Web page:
Snow avalanches are a natural process, occurring perhaps 1,000,000 times per year, world-wide. They are one way for snow on an incline to adjust to the pull of gravity. The vast majority of these slides are not a problem, because an avalanche, in and of itself, is not a hazard. A person (or a person's belongings) has to get involved in order for there to be a problem.
The fact is, that avalanches don't drop from the peaks onto the heads of unsuspecting innocents with the unpredictability of a plummeting meteorite. 95% of people who are caught in avalanches are caught by a slide that was triggered by themself or a member of their party.
I think this is good news! Our behaviour creates the hazard, so we can change our behaviour to avoid problems.
There are many different types of avalanches, but the one that worries us the most is the "slab" avalanche, in which a mass of cohesive snow releases as a unit. This type is easily recognized by its distinct crown and flanks (click for a diagram of the nomenclature associated with avalanches).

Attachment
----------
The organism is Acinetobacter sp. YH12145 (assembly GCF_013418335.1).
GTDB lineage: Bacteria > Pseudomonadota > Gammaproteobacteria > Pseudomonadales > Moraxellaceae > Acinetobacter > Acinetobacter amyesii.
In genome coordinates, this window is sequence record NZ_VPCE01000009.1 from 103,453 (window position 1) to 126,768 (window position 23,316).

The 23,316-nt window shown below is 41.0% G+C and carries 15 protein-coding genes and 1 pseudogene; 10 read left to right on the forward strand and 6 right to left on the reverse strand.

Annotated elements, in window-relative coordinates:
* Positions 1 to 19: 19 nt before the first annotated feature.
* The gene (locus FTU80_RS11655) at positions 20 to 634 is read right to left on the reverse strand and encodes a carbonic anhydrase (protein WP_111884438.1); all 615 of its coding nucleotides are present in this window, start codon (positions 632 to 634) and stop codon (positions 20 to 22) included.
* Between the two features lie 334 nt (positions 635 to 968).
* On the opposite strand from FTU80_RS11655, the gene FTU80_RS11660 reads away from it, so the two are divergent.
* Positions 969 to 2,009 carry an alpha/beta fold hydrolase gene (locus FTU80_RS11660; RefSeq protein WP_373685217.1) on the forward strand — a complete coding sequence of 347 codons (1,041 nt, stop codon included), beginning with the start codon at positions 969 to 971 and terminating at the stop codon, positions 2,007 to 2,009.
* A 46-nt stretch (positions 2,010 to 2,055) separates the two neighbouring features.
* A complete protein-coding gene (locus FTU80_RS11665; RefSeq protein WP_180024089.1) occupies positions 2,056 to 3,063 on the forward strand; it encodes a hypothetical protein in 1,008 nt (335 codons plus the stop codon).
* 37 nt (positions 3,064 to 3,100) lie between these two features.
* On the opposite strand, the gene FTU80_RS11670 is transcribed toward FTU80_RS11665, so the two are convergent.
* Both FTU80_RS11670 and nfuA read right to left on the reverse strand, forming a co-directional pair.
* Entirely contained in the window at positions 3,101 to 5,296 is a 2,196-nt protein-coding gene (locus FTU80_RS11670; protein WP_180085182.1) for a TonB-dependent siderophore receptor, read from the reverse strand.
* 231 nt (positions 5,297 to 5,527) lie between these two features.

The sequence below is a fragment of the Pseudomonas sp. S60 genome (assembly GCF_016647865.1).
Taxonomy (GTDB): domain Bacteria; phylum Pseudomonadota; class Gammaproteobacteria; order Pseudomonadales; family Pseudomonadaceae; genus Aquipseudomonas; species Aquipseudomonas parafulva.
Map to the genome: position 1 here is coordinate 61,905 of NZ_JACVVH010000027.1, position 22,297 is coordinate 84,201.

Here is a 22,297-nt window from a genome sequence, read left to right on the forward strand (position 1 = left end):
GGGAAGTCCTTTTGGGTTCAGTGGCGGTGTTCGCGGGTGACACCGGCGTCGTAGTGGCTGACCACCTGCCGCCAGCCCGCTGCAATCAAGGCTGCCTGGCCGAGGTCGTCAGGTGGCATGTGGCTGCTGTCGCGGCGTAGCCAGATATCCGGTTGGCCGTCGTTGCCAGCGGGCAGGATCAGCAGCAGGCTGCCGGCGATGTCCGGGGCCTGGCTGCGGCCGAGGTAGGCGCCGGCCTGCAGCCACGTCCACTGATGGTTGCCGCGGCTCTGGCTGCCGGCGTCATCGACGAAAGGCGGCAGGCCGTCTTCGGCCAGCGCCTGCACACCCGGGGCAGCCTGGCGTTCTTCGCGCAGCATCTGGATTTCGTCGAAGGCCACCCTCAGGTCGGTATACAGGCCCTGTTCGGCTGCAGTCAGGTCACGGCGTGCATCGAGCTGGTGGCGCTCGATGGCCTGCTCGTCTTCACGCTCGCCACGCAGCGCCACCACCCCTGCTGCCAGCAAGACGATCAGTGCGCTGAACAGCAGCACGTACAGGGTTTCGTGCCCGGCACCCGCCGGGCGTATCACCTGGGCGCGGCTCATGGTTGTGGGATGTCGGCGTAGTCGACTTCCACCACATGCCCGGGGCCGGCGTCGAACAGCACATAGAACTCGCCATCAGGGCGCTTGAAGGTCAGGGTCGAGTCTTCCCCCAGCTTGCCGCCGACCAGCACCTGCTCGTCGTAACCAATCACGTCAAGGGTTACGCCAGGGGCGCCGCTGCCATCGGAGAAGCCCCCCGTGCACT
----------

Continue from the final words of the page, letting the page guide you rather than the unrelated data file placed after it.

Slab and other avalanches can be hard or soft, wet or dry and can be triggered naturally or artificially.
Spotting Avalanche Hazard: The Avalanche Triangle
Some places have avalanches: Switzerland's Alps, Utah's La Sals, Nepal's Himalayas, New Zealand’s Mountains. Some places don't: South Viet Nam, the Mile-High Stadium, your living room (the distinctions are not always so obvious, unfortunately).
Why is this? Avalanches are formed by a combination of three things that together are known as the "Avalanche Triangle". These 3 ingredients may be present in one location but absent 10 feet away. The three legs of the triangle are Snowpack, Terrain and Weather.
There are many tip-offs to the presence of a potential avalanche, including surface clues and active stability tests. You should never trust a single information source--stability evaluation is an ongoing process!
The information from this page originates from www.avalanche.org.